Fundraising: No-Shop Agreements
We'll see if I have the ability to write a short post on this blog. If there were ever an opportunity, here it is. Some VC's will ask entrepreneurs to sign a no-shop agreement as part of signing a term sheet. As usual, Brad Feld has thoroughly dissected the VC perspective on no-shops and I found this follow-up to his own initial post on the subject to be a very worthwhile read.
First, the very basics. Signing a VC term sheet with a no-shop clause basically means that you, the entrepreneur, will not continue to look for other investors to fund your company on favorable terms while you and the investor behind this term sheet hammer out your final agreement. Since the time between term sheet and closing the financing can be 30-60 days, you are obviously very committed to getting this deal done. Note that there is a wide range of VC behavior and you'll hear stories that run the gamut from assorted entrepreneurs. Most no-shops have a time limit associated with them like 30 days.
Here's my general thinking on no-shop agreements. I don't think you should sign no-shops for your A round, but I care less about them as the company progresses and you raise later rounds. I wouldn't sign one during the A round because during this time, you are spending an inordinate amount of time on financing. It's a full-time job for the CEO. Because you need money to really make progress, the no-shop on an A round really backs you into a corner. You *have* to get the deal done, because you need the cash to make progress, and thus, you are much more vulnerable to a potential investor trying to trade down on you as you progress...there can be any number of reasons/excuses for trying to retrade the deal, but all of them are bad for the entrepreneur who's signed a no-shop on an A round deal. So, all things being equal, I think signing a no-shop agreement on an A round is a bum deal for the entrepreneur.
In later round deals, eh, I don't care so much about this term for a couple reasons. First, I like to raise money when we don't need it (yes, I realize i wrote "I....we....". So shoot me). By getting out and doing a round when you don't need the money at all but know that you will 6-8 months down the road, you can be patient and aggressive and try to build the syndicate you want (yes, I realize I've now switched to the second person...enjoy the roller-coaster that is my lousy writing education). Where were we....Secondly, since you have money in the bank and you're growing the business, in theory, things should be getting better and better on a month to month basis. If the investor tries to re-trade the deal on you while you're under no-shop, you are in a lot better position in this later round situation than you are in an A round. Walk away from the deal if they try to retrade it and once the no-shop expires, start working with others.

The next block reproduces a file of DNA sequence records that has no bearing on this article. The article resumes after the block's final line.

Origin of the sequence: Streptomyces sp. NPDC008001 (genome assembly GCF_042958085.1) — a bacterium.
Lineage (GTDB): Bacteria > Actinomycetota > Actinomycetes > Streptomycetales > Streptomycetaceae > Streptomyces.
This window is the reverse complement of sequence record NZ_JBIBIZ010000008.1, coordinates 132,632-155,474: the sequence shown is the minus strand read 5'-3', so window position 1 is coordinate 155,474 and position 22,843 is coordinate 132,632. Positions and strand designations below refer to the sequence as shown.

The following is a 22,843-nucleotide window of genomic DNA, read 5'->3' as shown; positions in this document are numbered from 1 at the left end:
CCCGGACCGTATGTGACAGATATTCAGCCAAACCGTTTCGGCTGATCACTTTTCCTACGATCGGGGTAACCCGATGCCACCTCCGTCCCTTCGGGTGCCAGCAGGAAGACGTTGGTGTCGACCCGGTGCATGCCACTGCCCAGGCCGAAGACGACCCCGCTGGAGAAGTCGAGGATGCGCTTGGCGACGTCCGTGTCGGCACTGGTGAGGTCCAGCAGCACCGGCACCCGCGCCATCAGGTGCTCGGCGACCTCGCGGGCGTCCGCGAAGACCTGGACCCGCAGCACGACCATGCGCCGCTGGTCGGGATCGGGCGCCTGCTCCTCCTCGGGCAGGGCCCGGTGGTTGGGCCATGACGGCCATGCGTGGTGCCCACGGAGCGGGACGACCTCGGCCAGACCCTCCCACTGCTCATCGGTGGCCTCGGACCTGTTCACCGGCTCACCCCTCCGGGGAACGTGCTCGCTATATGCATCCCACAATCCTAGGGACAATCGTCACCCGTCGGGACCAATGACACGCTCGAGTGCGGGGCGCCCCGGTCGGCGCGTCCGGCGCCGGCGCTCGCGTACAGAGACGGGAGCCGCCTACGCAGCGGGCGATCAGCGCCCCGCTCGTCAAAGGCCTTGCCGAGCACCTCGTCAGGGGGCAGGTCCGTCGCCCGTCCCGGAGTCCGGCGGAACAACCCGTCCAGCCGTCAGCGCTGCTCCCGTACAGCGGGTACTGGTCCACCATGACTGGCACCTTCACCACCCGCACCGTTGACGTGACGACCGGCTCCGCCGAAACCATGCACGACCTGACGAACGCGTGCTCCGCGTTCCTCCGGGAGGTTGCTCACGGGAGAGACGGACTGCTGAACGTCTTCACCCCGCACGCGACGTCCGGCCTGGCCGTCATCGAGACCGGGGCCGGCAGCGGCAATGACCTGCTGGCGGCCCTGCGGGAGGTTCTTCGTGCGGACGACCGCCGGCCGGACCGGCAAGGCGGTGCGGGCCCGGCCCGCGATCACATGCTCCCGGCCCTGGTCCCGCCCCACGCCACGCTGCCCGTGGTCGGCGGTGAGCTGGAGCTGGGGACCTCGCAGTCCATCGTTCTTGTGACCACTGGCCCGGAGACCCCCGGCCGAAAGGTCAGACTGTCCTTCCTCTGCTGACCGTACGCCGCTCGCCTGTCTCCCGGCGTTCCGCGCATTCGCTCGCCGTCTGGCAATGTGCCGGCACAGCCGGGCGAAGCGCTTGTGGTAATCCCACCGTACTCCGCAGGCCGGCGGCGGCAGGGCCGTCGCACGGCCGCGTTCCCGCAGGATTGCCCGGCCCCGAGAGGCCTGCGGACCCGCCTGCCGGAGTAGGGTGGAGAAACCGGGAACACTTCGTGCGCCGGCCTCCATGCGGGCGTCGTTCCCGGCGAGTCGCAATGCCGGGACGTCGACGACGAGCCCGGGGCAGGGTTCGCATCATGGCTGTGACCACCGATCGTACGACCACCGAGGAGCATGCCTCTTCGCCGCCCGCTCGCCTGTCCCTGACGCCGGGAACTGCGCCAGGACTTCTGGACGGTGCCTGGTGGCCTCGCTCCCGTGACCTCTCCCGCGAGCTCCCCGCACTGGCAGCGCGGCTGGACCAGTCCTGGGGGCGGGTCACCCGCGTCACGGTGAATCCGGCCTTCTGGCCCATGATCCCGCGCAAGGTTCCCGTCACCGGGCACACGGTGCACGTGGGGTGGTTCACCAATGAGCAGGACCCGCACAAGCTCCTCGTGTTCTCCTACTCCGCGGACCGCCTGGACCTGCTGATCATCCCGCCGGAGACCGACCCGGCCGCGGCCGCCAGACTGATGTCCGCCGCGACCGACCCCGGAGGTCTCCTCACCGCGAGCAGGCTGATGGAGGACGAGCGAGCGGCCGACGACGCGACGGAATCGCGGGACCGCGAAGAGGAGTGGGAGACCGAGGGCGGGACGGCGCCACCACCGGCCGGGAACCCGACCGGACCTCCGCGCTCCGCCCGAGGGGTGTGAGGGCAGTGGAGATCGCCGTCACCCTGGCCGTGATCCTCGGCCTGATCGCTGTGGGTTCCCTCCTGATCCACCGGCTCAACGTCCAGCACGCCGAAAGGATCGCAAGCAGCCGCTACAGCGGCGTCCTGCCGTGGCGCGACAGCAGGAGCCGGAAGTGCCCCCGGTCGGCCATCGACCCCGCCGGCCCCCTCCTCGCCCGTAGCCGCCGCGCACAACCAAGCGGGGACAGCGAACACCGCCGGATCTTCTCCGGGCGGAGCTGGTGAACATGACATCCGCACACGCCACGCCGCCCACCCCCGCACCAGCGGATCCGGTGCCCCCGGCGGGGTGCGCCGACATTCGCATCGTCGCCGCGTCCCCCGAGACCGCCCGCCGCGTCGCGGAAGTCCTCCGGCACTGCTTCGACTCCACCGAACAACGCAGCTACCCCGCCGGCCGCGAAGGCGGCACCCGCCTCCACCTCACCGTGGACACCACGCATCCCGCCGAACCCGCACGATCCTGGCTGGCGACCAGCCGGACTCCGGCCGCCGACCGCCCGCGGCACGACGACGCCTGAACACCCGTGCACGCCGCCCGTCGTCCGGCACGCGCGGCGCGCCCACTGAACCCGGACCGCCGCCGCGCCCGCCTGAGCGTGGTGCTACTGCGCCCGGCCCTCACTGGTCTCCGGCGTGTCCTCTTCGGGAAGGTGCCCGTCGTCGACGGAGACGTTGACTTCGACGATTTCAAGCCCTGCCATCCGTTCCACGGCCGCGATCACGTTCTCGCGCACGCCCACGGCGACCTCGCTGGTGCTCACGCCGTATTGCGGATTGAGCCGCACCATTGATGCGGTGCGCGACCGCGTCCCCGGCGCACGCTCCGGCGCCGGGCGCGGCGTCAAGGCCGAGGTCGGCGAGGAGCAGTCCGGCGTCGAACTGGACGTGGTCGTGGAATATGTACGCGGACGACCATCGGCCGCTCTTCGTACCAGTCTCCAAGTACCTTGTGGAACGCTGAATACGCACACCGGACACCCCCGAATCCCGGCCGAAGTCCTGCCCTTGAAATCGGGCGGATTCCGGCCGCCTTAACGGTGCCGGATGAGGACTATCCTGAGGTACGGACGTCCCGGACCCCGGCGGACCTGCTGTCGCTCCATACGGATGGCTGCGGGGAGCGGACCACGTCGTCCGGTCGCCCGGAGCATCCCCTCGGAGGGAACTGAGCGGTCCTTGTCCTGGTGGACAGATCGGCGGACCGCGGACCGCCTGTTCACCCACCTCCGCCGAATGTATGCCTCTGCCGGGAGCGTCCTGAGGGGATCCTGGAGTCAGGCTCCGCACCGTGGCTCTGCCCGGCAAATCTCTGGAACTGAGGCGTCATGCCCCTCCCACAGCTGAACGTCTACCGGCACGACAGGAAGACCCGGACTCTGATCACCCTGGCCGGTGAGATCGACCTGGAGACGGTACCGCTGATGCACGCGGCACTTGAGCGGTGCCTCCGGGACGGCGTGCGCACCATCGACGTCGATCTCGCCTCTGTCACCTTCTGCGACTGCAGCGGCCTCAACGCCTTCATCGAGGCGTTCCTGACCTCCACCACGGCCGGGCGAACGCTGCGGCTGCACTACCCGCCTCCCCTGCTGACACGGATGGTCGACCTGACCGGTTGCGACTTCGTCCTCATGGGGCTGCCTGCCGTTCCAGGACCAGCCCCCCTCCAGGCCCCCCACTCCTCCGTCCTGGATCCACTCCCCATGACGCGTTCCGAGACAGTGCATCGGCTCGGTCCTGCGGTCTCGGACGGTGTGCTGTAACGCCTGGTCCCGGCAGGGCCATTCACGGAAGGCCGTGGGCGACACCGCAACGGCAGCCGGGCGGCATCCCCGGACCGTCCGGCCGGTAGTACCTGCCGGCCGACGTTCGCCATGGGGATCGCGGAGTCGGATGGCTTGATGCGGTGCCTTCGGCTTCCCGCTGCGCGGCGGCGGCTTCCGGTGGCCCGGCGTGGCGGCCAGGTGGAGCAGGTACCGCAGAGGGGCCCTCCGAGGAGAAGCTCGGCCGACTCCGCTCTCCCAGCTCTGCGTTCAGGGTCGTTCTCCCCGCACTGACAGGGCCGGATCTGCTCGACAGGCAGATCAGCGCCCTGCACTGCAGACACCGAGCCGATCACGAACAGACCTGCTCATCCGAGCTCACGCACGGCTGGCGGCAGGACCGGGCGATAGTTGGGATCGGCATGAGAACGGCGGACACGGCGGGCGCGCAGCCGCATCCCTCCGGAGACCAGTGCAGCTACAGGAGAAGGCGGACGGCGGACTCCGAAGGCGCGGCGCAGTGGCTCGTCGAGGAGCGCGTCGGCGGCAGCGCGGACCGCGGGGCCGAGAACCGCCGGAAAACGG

The challenge with this advice is that if you're in a position of strength in a B or C round, it's probably easier to get the no-shop removed in the first place anyway, but nonetheless, I generally think it's something to avoid in an A round where you don't have a good feel for the investor's track record on these things, and something to be less concerned about in a later round as long as you've got money in the bank, you're growing well, and you've given yourself loads of time to get a financing done well ahead of the need.
Full disclosure - I have never signed a financing term sheet with a no-shop, so I couldn't tell you much about how hard these are to negotiate out. Other full-disclosure, every time I write "I" in this blog, I generally mean "me and the other cofounders and members of the executive team", but "I" feels so much more rewarding, you know?
Not such a short post after all.